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Thermal Mass in Buildings

Posted January 12th, 2011 in building science by TitanWall

Happy New Year to all our readers.  2011 is gearing up to be a good year for TitanWall, with some really great projects getting started and some others wrapping up.  Be sure to sign up for our RSS feed to get the latest updates and news from us as we showcase these projects.

Today, I’m going to continue the series on thermal performance of buildings with a discussion of thermal mass.

Background

Thermal mass describes when the mass of a building or material aids in protecting the indoor environment from temperature fluctuations. For example, as the outdoor temperature changes throughout the day, a building designed with a large thermal mass inside the building envelope helps to mellow the daily temperature fluctuations felt inside the building. This is because the thermal mass absorbs the heat when the surrounding air is hotter than the mass, and releases it when the air around it is cooler. This is a very different material characteristic than thermal resistance but as I mentioned in a previous post, it works in combination with insulation to create a more comfortable and energy efficient building design.

Technical Info

Thermal mass is often called thermal capacitance in scientific circles and it is defined as the ability of a body to store heat (lots of good information on wikipedia). It is usually shown as the symbol Cth. It is measured in Joules per Degree Celsius (J/°C).

In Thermodynamics, thermal capacitance is governed by a simple equation:

Q = CthT

Where Q is the heat energy transferred to the body, Cth is the thermal capacitance, and ∆T is the change in temperature the body undergoes.

Essentially, if 500 J of heat energy was applied to a material with a thermal mass of 40 J/°C it’s temperature would rise by 12.5 °C.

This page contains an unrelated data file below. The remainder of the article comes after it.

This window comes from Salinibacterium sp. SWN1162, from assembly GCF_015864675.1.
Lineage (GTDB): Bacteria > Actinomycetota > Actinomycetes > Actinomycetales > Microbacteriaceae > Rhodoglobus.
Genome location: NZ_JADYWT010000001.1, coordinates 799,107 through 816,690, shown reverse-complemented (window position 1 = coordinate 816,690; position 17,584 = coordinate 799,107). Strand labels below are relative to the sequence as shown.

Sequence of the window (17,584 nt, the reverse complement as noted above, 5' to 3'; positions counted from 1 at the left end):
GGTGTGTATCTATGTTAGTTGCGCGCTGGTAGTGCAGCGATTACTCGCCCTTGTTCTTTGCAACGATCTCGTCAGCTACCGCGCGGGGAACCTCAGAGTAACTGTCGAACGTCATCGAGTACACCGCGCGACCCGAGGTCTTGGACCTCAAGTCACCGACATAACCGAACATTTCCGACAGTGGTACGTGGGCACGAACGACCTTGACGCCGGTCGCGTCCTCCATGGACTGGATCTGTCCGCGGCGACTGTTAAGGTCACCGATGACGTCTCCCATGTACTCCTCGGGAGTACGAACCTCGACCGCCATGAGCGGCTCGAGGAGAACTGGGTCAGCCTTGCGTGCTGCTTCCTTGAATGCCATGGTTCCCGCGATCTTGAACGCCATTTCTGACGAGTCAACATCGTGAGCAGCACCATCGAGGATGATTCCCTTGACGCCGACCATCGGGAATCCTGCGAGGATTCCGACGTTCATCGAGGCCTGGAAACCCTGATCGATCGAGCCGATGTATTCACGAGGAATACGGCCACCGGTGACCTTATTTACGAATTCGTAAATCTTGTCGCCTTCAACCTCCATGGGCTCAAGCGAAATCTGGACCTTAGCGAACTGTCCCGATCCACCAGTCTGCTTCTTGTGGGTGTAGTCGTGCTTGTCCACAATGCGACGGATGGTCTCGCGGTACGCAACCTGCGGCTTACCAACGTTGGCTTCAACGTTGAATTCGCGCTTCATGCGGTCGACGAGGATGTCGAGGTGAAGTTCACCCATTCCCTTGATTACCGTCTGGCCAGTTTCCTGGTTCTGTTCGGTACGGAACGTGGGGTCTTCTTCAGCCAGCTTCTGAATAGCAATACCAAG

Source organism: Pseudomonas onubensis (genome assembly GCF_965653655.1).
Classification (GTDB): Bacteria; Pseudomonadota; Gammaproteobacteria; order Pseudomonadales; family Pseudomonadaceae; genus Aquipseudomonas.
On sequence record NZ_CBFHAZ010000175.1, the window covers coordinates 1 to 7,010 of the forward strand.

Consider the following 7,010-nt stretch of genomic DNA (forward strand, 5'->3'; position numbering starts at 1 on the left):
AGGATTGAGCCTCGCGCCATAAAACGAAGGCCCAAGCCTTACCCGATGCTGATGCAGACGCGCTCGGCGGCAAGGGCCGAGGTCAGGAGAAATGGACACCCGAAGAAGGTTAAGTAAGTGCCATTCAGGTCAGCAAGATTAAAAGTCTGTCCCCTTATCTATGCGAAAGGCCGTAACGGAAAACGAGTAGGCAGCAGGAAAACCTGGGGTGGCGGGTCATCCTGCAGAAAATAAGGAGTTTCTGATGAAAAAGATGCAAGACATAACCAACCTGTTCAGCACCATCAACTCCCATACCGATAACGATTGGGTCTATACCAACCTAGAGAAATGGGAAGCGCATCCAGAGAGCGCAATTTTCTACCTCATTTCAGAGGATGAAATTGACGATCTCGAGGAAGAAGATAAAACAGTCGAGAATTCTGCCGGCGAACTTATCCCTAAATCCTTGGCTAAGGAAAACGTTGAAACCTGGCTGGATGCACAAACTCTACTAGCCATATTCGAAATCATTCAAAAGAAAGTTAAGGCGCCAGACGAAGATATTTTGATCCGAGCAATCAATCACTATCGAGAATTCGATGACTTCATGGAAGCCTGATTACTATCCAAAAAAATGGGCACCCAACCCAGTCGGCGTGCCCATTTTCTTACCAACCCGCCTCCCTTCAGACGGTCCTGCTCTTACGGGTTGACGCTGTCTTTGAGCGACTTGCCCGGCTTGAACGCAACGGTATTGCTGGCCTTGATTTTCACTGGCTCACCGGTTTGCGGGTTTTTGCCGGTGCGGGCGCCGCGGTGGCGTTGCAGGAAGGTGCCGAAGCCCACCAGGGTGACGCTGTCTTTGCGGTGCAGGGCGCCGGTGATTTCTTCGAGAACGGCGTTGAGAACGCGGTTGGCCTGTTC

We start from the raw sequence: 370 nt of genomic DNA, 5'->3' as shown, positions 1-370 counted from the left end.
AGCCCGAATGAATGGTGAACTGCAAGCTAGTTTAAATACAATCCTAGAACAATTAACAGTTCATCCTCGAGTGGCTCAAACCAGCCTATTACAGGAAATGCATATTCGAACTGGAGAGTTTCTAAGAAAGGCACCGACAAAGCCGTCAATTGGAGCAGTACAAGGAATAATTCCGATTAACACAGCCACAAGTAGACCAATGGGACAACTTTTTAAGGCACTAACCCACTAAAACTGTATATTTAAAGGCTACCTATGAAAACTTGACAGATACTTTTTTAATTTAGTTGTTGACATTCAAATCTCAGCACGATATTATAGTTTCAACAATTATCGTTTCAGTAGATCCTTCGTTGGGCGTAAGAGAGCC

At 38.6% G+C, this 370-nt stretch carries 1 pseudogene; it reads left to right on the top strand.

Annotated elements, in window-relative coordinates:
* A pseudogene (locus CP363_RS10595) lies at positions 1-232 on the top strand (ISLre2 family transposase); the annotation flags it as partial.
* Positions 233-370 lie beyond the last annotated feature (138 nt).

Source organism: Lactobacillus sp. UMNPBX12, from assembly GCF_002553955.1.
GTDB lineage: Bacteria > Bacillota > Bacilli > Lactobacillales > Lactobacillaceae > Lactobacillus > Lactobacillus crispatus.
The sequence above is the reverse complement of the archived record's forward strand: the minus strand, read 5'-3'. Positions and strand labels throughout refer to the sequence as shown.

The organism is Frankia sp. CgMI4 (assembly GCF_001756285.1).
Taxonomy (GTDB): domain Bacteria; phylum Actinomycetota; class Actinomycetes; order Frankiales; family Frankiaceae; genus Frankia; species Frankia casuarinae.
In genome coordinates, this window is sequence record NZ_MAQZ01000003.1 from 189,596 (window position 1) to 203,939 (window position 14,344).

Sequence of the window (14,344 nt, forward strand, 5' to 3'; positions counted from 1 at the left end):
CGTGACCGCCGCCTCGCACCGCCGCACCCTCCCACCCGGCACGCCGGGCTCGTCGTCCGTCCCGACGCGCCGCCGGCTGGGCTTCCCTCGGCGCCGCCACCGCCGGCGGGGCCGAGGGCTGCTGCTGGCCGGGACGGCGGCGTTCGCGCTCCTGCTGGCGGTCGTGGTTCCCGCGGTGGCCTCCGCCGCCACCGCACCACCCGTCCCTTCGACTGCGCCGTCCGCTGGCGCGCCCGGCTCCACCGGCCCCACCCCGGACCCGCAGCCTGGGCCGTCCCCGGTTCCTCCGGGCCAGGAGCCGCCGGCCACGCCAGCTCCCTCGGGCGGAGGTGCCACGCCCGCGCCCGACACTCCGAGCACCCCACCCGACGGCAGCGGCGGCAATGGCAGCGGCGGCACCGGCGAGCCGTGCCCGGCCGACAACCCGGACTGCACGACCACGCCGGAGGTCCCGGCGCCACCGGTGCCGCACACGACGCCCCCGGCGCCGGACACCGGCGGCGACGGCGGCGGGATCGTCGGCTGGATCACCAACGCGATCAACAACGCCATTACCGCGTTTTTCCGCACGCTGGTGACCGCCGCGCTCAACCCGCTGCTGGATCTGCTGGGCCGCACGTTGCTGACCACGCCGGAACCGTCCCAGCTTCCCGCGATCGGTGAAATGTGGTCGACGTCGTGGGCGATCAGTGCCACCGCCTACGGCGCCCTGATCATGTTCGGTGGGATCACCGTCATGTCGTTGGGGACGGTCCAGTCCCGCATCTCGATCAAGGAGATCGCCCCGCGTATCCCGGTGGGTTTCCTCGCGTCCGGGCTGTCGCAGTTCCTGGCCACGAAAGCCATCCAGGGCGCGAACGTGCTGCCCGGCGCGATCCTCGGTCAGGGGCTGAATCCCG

Similarly, if a material with the same thermal mass cooled by 12.5 °C, it would release 500 J of heat energy to its surroundings.

What this all means

Ok, enough geeking out already. The bottom line is that, if done properly, adding thermal mass to a building can significantly increase comfort and thermal performance, resulting in lower operating costs with minimal capital investment. Saving money and being green is a win-win option!

Using Thermal Mass Effectively

To be effective, thermal mass must be combined with a controllable energy source when integrated into a building design. There are two major ways of accomplishing this, either through good passive solar design, or using active energy systems to transfer heat to and from the material with a high thermal mass. Thermal mass works best when optimized for both passive and active applications.

The best materials for thermal mass have a high specific heat capacity, a measure of the change in temperature of a specific mass of material as heat energy is absorbed or released. The other characteristic of good thermal mass materials is a high density.

Every material has a thermal mass, although some have more than others. Here is a table from a Canadian blogger showing the thermal mass of various materials. He didn’t cite references, so the data may be inaccurate, but it seems inline with other charts I’ve stumbled upon. Feel free to correct the numbers if you feel they are misleading. I’ve added TitanBoard’s specs to the list for comparison.

Material Heat Capacity
(J/gK)
Density
(kg/m3)
Heat per volume
(MJ/m3K)
Water 4.18 1000 4.18
Gypsum 1.09 1602 1.746
Air 1.0035 1.204 0.0012